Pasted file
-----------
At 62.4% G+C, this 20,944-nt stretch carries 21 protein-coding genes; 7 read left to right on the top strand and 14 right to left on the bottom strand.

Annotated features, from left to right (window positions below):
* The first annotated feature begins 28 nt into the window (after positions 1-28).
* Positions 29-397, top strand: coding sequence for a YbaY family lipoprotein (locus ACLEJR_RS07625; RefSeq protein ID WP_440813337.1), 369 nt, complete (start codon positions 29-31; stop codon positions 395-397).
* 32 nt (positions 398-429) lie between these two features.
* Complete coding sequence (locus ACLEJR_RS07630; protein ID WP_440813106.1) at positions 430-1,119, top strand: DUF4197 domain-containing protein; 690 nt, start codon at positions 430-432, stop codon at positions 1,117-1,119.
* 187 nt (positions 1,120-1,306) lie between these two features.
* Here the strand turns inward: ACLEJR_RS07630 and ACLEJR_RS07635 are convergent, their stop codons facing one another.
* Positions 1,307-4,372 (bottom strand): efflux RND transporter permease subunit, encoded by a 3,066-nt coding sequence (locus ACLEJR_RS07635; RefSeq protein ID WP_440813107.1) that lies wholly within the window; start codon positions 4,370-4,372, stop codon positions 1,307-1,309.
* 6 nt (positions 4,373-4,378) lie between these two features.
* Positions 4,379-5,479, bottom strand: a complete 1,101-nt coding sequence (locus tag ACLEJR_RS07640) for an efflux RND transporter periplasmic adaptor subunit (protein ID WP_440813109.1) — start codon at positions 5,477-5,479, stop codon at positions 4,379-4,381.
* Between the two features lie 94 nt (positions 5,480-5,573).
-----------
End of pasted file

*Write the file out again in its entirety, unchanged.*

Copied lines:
At 62.4% G+C, this 20,944-nt stretch carries 21 protein-coding genes; 7 read left to right on the top strand and 14 right to left on the bottom strand.

Annotated features, from left to right (window positions below):
* The first annotated feature begins 28 nt into the window (after positions 1-28).
* Positions 29-397, top strand: coding sequence for a YbaY family lipoprotein (locus ACLEJR_RS07625; RefSeq protein ID WP_440813337.1), 369 nt, complete (start codon positions 29-31; stop codon positions 395-397).
* 32 nt (positions 398-429) lie between these two features.
* Complete coding sequence (locus ACLEJR_RS07630; protein ID WP_440813106.1) at positions 430-1,119, top strand: DUF4197 domain-containing protein; 690 nt, start codon at positions 430-432, stop codon at positions 1,117-1,119.
* 187 nt (positions 1,120-1,306) lie between these two features.
* Here the strand turns inward: ACLEJR_RS07630 and ACLEJR_RS07635 are convergent, their stop codons facing one another.
* Positions 1,307-4,372 (bottom strand): efflux RND transporter permease subunit, encoded by a 3,066-nt coding sequence (locus ACLEJR_RS07635; RefSeq protein ID WP_440813107.1) that lies wholly within the window; start codon positions 4,370-4,372, stop codon positions 1,307-1,309.
* 6 nt (positions 4,373-4,378) lie between these two features.
* Positions 4,379-5,479, bottom strand: a complete 1,101-nt coding sequence (locus tag ACLEJR_RS07640) for an efflux RND transporter periplasmic adaptor subunit (protein ID WP_440813109.1) — start codon at positions 5,477-5,479, stop codon at positions 4,379-4,381.
* Between the two features lie 94 nt (positions 5,480-5,573).